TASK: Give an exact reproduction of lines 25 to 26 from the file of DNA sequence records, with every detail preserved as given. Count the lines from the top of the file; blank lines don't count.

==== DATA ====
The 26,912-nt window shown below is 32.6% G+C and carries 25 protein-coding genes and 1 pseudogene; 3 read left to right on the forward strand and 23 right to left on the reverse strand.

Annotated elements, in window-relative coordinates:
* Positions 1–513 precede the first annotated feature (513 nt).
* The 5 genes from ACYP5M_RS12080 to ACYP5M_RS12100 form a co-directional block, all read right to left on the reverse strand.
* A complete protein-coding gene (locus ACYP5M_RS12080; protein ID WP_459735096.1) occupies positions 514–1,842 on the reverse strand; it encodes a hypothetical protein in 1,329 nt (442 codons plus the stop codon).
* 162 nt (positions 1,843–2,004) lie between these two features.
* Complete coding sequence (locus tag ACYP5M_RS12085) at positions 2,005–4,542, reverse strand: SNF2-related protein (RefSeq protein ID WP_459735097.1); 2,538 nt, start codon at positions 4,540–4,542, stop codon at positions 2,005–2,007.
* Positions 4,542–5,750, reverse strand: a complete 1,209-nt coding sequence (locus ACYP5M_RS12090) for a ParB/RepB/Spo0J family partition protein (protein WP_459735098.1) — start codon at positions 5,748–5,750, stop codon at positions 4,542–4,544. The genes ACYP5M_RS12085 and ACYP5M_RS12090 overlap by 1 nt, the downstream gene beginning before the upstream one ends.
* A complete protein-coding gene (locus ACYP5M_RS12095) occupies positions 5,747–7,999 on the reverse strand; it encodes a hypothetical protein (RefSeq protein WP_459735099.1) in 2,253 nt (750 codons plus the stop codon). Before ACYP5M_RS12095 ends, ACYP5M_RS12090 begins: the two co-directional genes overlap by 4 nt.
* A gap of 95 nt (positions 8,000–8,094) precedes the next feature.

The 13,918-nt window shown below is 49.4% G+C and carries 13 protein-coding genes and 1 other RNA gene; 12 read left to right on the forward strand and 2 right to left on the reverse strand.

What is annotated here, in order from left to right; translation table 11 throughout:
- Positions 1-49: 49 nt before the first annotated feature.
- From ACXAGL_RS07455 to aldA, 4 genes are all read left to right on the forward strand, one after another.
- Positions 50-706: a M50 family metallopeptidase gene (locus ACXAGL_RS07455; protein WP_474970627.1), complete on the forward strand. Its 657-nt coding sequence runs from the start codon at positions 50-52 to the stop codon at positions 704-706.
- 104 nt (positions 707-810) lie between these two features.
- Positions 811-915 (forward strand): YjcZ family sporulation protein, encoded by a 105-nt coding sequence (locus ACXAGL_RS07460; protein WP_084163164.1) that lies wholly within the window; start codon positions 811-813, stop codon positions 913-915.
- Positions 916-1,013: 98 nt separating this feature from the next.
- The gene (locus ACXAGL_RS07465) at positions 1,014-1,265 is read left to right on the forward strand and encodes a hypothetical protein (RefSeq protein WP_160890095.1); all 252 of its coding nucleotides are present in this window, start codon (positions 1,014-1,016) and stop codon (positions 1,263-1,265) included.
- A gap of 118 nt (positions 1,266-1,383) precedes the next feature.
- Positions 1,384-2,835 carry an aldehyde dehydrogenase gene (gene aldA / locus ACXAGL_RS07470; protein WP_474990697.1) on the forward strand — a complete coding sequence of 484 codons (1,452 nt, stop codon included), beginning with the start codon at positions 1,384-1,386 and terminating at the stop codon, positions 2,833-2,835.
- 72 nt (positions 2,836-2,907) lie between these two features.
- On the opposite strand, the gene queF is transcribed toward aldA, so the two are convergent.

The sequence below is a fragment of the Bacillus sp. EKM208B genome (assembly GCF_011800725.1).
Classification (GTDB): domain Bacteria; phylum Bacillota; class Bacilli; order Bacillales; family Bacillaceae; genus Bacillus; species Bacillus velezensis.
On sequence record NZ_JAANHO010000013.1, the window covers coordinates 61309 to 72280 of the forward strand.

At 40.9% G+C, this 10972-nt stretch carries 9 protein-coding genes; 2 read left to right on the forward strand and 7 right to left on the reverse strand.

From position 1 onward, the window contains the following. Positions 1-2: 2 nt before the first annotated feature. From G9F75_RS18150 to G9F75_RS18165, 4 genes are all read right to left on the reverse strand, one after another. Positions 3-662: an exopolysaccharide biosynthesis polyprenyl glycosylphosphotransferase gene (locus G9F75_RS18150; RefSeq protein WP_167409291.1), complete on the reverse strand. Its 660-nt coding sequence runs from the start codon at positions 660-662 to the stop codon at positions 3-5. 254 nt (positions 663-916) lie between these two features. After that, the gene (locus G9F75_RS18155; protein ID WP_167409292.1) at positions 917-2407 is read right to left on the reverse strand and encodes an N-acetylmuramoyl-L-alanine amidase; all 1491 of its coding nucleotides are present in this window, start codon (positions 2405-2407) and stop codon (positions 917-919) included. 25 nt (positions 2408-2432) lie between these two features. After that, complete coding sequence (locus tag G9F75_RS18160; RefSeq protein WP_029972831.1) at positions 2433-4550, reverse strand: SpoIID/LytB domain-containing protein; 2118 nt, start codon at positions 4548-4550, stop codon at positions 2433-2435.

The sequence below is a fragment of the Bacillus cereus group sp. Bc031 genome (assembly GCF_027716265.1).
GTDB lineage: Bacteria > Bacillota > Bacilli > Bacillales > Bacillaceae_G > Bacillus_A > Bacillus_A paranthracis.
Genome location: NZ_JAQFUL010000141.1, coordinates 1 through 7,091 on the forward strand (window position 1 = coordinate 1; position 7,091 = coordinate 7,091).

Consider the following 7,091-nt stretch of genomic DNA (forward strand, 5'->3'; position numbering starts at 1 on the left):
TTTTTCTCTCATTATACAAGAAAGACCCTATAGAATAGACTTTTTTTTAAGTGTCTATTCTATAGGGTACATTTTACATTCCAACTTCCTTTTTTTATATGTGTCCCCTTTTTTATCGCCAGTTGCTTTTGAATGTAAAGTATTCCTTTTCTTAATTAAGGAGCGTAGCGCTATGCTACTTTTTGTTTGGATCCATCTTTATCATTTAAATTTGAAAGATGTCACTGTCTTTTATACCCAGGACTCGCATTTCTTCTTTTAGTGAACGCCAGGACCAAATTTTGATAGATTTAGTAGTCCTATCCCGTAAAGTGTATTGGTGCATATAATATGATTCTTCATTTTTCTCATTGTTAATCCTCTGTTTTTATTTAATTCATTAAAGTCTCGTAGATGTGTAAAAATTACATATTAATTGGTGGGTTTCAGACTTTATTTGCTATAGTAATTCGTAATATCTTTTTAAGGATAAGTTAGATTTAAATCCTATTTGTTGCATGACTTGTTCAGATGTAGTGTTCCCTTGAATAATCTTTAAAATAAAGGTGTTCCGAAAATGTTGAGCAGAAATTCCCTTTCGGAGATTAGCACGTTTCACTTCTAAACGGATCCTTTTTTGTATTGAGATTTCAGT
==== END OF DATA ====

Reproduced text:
Classification (GTDB): domain Bacteria; phylum Bacillota; class Bacilli; order Bacillales; family Bacillaceae; genus Bacillus; species Bacillus velezensis.
On sequence record NZ_JAANHO010000013.1, the window covers coordinates 61309 to 72280 of the forward strand.